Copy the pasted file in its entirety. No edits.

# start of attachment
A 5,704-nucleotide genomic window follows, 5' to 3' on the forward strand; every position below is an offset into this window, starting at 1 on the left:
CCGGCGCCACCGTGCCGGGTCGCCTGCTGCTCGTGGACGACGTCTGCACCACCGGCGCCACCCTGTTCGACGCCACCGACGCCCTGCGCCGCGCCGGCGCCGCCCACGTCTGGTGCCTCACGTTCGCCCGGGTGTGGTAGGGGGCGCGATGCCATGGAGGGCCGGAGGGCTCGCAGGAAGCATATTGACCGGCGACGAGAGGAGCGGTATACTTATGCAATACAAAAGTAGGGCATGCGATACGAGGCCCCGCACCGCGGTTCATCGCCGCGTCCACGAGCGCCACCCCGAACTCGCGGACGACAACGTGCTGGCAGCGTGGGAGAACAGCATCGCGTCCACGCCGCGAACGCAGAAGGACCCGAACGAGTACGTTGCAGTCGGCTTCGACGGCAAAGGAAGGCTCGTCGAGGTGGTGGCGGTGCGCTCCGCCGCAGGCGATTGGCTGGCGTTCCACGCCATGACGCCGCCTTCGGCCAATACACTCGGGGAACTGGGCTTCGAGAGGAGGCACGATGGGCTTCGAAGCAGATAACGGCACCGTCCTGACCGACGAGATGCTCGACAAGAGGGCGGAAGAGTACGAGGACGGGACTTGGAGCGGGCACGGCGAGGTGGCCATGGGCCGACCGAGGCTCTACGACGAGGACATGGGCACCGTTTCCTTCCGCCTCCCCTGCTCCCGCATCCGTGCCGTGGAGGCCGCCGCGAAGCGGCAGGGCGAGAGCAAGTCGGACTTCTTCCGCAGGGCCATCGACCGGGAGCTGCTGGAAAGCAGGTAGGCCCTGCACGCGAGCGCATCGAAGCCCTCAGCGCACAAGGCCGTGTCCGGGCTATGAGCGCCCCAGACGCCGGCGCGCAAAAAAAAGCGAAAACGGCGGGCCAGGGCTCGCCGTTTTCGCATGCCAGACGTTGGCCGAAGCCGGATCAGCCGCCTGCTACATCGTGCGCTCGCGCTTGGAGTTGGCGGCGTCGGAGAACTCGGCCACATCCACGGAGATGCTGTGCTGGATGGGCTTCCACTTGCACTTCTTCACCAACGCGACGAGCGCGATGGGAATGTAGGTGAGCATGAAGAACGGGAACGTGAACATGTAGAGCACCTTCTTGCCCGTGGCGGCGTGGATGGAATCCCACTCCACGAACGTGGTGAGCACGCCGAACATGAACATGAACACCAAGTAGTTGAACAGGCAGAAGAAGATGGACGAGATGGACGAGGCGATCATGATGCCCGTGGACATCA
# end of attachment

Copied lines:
A 5,704-nucleotide genomic window follows, 5' to 3' on the forward strand; every position below is an offset into this window, starting at 1 on the left:
CCGGCGCCACCGTGCCGGGTCGCCTGCTGCTCGTGGACGACGTCTGCACCACCGGCGCCACCCTGTTCGACGCCACCGACGCCCTGCGCCGCGCCGGCGCCGCCCACGTCTGGTGCCTCACGTTCGCCCGGGTGTGGTAGGGGGCGCGATGCCATGGAGGGCCGGAGGGCTCGCAGGAAGCATATTGACCGGCGACGAGAGGAGCGGTATACTTATGCAATACAAAAGTAGGGCATGCGATACGAGGCCCCGCACCGCGGTTCATCGCCGCGTCCACGAGCGCCACCCCGAACTCGCGGACGACAACGTGCTGGCAGCGTGGGAGAACAGCATCGCGTCCACGCCGCGAACGCAGAAGGACCCGAACGAGTACGTTGCAGTCGGCTTCGACGGCAAAGGAAGGCTCGTCGAGGTGGTGGCGGTGCGCTCCGCCGCAGGCGATTGGCTGGCGTTCCACGCCATGACGCCGCCTTCGGCCAATACACTCGGGGAACTGGGCTTCGAGAGGAGGCACGATGGGCTTCGAAGCAGATAACGGCACCGTCCTGACCGACGAGATGCTCGACAAGAGGGCGGAAGAGTACGAGGACGGGACTTGGAGCGGGCACGGCGAGGTGGCCATGGGCCGACCGAGGCTCTACGACGAGGACATGGGCACCGTTTCCTTCCGCCTCCCCTGCTCCCGCATCCGTGCCGTGGAGGCCGCCGCGAAGCGGCAGGGCGAGAGCAAGTCGGACTTCTTCCGCAGGGCCATCGACCGGGAGCTGCTGGAAAGCAGGTAGGCCCTGCACGCGAGCGCATCGAAGCCCTCAGCGCACAAGGCCGTGTCCGGGCTATGAGCGCCCCAGACGCCGGCGCGCAAAAAAAAGCGAAAACGGCGGGCCAGGGCTCGCCGTTTTCGCATGCCAGACGTTGGCCGAAGCCGGATCAGCCGCCTGCTACATCGTGCGCTCGCGCTTGGAGTTGGCGGCGTCGGAGAACTCGGCCACATCCACGGAGATGCTGTGCTGGATGGGCTTCCACTTGCACTTCTTCACCAACGCGACGAGCGCGATGGGAATGTAGGTGAGCATGAAGAACGGGAACGTGAACATGTAGAGCACCTTCTTGCCCGTGGCGGCGTGGATGGAATCCCACTCCACGAACGTGGTGAGCACGCCGAACATGAACATGAACACCAAGTAGTTGAACAGGCAGAAGAAGATGGACGAGATGGACGAGGCGATCATGATGCCCGTGGACATCA